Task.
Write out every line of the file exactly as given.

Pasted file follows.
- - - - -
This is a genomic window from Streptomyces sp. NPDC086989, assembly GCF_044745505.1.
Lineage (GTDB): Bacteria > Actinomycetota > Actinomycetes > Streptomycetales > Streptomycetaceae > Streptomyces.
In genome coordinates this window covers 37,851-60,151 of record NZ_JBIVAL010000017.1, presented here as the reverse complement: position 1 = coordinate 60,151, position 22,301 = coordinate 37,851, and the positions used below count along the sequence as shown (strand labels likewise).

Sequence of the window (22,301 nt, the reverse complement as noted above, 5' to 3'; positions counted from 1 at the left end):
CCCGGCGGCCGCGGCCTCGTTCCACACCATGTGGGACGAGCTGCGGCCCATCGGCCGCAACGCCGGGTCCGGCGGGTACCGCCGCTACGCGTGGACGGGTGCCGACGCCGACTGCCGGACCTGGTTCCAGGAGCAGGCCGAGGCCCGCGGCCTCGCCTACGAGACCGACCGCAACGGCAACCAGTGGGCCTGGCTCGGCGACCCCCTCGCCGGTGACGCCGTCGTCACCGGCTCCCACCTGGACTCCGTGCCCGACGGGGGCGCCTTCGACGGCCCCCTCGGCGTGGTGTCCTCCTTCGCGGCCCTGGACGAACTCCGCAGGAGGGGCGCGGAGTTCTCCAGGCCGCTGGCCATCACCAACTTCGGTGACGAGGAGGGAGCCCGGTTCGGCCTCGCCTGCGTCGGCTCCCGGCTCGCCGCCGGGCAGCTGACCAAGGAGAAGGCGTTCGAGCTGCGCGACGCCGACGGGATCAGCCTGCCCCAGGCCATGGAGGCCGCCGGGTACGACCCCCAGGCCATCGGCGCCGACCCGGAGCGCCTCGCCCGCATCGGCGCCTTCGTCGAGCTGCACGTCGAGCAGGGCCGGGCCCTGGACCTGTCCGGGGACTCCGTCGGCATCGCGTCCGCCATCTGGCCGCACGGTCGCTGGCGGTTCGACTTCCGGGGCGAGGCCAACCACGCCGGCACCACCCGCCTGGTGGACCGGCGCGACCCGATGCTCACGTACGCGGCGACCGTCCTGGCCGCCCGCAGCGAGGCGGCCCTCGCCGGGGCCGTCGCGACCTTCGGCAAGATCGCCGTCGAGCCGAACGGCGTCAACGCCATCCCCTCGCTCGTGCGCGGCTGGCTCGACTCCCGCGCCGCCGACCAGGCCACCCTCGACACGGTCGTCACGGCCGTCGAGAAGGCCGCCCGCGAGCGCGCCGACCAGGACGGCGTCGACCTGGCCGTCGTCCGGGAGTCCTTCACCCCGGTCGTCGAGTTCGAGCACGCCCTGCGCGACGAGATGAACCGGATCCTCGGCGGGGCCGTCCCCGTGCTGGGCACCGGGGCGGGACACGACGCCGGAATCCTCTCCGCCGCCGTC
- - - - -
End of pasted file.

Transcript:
This is a genomic window from Streptomyces sp. NPDC086989, assembly GCF_044745505.1.
Lineage (GTDB): Bacteria > Actinomycetota > Actinomycetes > Streptomycetales > Streptomycetaceae > Streptomyces.
In genome coordinates this window covers 37,851-60,151 of record NZ_JBIVAL010000017.1, presented here as the reverse complement: position 1 = coordinate 60,151, position 22,301 = coordinate 37,851, and the positions used below count along the sequence as shown (strand labels likewise).

Sequence of the window (22,301 nt, the reverse complement as noted above, 5' to 3'; positions counted from 1 at the left end):
CCCGGCGGCCGCGGCCTCGTTCCACACCATGTGGGACGAGCTGCGGCCCATCGGCCGCAACGCCGGGTCCGGCGGGTACCGCCGCTACGCGTGGACGGGTGCCGACGCCGACTGCCGGACCTGGTTCCAGGAGCAGGCCGAGGCCCGCGGCCTCGCCTACGAGACCGACCGCAACGGCAACCAGTGGGCCTGGCTCGGCGACCCCCTCGCCGGTGACGCCGTCGTCACCGGCTCCCACCTGGACTCCGTGCCCGACGGGGGCGCCTTCGACGGCCCCCTCGGCGTGGTGTCCTCCTTCGCGGCCCTGGACGAACTCCGCAGGAGGGGCGCGGAGTTCTCCAGGCCGCTGGCCATCACCAACTTCGGTGACGAGGAGGGAGCCCGGTTCGGCCTCGCCTGCGTCGGCTCCCGGCTCGCCGCCGGGCAGCTGACCAAGGAGAAGGCGTTCGAGCTGCGCGACGCCGACGGGATCAGCCTGCCCCAGGCCATGGAGGCCGCCGGGTACGACCCCCAGGCCATCGGCGCCGACCCGGAGCGCCTCGCCCGCATCGGCGCCTTCGTCGAGCTGCACGTCGAGCAGGGCCGGGCCCTGGACCTGTCCGGGGACTCCGTCGGCATCGCGTCCGCCATCTGGCCGCACGGTCGCTGGCGGTTCGACTTCCGGGGCGAGGCCAACCACGCCGGCACCACCCGCCTGGTGGACCGGCGCGACCCGATGCTCACGTACGCGGCGACCGTCCTGGCCGCCCGCAGCGAGGCGGCCCTCGCCGGGGCCGTCGCGACCTTCGGCAAGATCGCCGTCGAGCCGAACGGCGTCAACGCCATCCCCTCGCTCGTGCGCGGCTGGCTCGACTCCCGCGCCGCCGACCAGGCCACCCTCGACACGGTCGTCACGGCCGTCGAGAAGGCCGCCCGCGAGCGCGCCGACCAGGACGGCGTCGACCTGGCCGTCGTCCGGGAGTCCTTCACCCCGGTCGTCGAGTTCGAGCACGCCCTGCGCGACGAGATGAACCGGATCCTCGGCGGGGCCGTCCCCGTGCTGGGCACCGGGGCGGGACACGACGCCGGAATCCTCTCCGCCGCCGTC